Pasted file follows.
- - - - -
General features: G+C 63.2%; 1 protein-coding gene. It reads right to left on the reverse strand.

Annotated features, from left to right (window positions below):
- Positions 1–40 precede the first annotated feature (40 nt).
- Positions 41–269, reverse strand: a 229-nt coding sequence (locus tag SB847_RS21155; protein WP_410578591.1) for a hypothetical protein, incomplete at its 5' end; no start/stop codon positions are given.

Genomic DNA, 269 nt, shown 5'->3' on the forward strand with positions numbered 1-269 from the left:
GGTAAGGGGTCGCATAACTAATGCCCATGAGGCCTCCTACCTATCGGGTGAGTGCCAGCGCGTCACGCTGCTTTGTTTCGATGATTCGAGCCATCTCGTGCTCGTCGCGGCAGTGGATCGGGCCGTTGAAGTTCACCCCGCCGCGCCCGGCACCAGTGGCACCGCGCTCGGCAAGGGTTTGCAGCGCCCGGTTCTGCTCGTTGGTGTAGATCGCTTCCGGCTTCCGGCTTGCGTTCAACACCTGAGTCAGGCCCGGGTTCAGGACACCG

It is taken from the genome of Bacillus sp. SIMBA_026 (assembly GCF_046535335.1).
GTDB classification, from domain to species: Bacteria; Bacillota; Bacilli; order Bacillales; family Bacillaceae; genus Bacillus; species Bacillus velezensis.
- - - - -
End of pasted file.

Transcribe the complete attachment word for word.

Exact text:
General features: G+C 63.2%; 1 protein-coding gene. It reads right to left on the reverse strand.

Annotated features, from left to right (window positions below):
- Positions 1–40 precede the first annotated feature (40 nt).
- Positions 41–269, reverse strand: a 229-nt coding sequence (locus tag SB847_RS21155; protein WP_410578591.1) for a hypothetical protein, incomplete at its 5' end; no start/stop codon positions are given.

Genomic DNA, 269 nt, shown 5'->3' on the forward strand with positions numbered 1-269 from the left:
GGTAAGGGGTCGCATAACTAATGCCCATGAGGCCTCCTACCTATCGGGTGAGTGCCAGCGCGTCACGCTGCTTTGTTTCGATGATTCGAGCCATCTCGTGCTCGTCGCGGCAGTGGATCGGGCCGTTGAAGTTCACCCCGCCGCGCCCGGCACCAGTGGCACCGCGCTCGGCAAGGGTTTGCAGCGCCCGGTTCTGCTCGTTGGTGTAGATCGCTTCCGGCTTCCGGCTTGCGTTCAACACCTGAGTCAGGCCCGGGTTCAGGACACCG

It is taken from the genome of Bacillus sp. SIMBA_026 (assembly GCF_046535335.1).
GTDB classification, from domain to species: Bacteria; Bacillota; Bacilli; order Bacillales; family Bacillaceae; genus Bacillus; species Bacillus velezensis.